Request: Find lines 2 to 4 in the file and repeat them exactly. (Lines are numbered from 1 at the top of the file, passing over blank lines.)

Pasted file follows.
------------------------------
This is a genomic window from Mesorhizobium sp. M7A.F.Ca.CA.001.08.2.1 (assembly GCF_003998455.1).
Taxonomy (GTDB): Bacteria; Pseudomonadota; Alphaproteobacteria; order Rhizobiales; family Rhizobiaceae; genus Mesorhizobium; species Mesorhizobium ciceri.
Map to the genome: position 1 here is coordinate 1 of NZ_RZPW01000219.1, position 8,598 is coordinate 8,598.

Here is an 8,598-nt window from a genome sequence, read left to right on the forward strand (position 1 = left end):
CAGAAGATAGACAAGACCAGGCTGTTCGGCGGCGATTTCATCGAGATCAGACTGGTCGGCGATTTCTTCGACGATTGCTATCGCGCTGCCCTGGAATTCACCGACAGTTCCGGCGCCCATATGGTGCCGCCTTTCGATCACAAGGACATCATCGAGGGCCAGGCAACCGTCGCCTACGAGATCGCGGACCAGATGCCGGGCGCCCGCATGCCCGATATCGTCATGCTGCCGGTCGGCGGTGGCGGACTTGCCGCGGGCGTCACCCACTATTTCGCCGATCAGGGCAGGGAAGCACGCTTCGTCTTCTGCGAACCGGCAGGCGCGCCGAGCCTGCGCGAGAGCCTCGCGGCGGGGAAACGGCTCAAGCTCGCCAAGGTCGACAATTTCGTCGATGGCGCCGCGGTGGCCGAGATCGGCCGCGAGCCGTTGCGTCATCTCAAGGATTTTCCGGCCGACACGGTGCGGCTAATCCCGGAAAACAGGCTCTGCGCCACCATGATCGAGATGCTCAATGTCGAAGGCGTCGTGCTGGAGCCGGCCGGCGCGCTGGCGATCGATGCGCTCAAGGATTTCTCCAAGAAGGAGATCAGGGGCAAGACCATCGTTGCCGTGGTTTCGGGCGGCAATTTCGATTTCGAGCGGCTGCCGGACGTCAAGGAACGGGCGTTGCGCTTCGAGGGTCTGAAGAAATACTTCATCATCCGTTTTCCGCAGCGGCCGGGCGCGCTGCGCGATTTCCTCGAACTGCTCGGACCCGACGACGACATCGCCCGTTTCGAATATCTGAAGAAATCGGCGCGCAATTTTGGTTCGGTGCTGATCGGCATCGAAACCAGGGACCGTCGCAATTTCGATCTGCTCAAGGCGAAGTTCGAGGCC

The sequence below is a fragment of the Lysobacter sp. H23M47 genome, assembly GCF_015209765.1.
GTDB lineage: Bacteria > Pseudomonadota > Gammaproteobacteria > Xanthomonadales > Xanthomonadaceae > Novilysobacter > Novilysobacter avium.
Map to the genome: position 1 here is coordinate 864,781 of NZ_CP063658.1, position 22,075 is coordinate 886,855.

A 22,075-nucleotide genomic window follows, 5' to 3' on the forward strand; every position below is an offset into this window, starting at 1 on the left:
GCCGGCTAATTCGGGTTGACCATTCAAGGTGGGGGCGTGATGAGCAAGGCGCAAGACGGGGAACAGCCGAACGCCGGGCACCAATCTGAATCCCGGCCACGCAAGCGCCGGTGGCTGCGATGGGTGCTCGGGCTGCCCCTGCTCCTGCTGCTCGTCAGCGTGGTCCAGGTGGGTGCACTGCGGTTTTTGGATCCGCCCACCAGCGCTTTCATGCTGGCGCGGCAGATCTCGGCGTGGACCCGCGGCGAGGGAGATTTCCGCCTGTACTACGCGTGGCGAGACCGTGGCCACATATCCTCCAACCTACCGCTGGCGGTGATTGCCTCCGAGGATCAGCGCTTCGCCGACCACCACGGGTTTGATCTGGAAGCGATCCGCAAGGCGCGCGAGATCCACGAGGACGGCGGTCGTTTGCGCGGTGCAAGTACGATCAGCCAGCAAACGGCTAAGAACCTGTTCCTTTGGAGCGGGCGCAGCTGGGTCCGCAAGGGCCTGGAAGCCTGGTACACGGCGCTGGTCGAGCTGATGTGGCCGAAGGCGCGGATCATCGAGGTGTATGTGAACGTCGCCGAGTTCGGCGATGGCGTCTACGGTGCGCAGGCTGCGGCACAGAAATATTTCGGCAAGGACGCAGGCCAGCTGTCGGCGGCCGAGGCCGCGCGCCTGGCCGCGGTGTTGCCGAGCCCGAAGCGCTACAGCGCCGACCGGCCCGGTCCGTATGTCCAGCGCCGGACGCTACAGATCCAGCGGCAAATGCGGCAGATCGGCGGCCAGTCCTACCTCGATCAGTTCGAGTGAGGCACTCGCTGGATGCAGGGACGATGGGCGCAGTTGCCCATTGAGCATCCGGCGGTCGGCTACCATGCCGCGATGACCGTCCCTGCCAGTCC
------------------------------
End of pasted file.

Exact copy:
Taxonomy (GTDB): Bacteria; Pseudomonadota; Alphaproteobacteria; order Rhizobiales; family Rhizobiaceae; genus Mesorhizobium; species Mesorhizobium ciceri.
Map to the genome: position 1 here is coordinate 1 of NZ_RZPW01000219.1, position 8,598 is coordinate 8,598.

Here is an 8,598-nt window from a genome sequence, read left to right on the forward strand (position 1 = left end):